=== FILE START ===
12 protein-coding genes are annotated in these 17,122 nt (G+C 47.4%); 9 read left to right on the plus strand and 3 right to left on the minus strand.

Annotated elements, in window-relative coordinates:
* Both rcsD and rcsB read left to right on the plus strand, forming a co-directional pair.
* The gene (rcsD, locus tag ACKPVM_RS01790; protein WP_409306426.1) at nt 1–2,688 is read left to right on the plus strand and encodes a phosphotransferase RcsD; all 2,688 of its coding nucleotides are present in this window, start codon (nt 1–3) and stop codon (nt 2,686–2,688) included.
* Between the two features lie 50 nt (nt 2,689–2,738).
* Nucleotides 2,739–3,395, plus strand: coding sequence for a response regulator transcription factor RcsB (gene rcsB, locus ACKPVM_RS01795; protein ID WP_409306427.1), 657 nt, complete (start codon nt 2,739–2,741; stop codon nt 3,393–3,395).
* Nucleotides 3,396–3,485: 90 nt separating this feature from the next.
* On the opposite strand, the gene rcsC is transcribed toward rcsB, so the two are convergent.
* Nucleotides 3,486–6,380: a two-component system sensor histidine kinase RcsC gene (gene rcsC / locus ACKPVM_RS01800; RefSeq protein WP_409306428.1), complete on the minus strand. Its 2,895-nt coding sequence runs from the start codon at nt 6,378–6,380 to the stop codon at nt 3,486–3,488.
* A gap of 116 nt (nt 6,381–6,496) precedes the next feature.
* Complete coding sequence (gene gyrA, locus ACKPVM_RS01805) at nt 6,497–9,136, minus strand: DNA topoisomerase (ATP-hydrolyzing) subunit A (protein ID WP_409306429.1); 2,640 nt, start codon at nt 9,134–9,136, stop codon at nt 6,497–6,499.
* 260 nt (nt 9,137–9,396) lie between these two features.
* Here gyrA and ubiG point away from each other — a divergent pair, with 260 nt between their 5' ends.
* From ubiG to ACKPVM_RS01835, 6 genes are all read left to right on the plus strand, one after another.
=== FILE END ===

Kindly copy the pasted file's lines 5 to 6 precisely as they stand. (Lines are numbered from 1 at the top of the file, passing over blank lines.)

* Between the two features lie 50 nt (nt 2,689–2,738).
* Nucleotides 2,739–3,395, plus strand: coding sequence for a response regulator transcription factor RcsB (gene rcsB, locus ACKPVM_RS01795; protein ID WP_409306427.1), 657 nt, complete (start codon nt 2,739–2,741; stop codon nt 3,393–3,395).